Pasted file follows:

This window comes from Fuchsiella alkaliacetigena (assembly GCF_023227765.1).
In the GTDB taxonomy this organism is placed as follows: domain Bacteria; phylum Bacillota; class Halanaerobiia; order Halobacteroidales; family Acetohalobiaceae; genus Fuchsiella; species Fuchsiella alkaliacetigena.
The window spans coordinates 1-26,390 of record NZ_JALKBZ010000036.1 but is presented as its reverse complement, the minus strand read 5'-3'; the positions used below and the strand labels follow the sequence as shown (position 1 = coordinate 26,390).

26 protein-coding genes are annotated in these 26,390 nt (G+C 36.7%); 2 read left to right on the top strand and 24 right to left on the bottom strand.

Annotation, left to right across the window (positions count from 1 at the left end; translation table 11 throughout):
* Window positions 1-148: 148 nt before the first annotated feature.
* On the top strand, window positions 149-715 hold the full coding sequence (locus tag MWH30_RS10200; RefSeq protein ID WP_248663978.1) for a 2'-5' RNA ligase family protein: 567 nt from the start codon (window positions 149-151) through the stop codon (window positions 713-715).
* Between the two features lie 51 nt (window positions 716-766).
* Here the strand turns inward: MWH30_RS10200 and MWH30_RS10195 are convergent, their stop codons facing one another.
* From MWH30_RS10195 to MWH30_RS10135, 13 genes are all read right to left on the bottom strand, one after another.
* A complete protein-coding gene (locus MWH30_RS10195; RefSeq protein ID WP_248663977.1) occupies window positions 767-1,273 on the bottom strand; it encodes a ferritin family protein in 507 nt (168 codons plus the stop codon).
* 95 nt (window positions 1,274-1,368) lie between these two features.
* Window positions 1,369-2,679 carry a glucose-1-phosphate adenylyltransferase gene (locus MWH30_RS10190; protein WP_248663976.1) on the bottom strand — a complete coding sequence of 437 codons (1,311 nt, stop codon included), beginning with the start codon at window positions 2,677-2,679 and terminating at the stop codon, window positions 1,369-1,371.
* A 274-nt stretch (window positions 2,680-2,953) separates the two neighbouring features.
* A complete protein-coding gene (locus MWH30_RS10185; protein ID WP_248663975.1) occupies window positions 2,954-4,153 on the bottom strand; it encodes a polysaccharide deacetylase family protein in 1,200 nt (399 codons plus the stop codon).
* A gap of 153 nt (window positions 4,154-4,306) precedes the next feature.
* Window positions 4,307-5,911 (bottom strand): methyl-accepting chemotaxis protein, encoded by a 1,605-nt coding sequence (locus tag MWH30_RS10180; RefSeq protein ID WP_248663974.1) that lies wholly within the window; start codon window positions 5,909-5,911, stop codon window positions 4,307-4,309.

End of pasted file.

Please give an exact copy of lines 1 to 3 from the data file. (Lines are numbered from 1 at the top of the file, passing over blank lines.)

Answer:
This window comes from Fuchsiella alkaliacetigena (assembly GCF_023227765.1).
In the GTDB taxonomy this organism is placed as follows: domain Bacteria; phylum Bacillota; class Halanaerobiia; order Halobacteroidales; family Acetohalobiaceae; genus Fuchsiella; species Fuchsiella alkaliacetigena.
The window spans coordinates 1-26,390 of record NZ_JALKBZ010000036.1 but is presented as its reverse complement, the minus strand read 5'-3'; the positions used below and the strand labels follow the sequence as shown (position 1 = coordinate 26,390).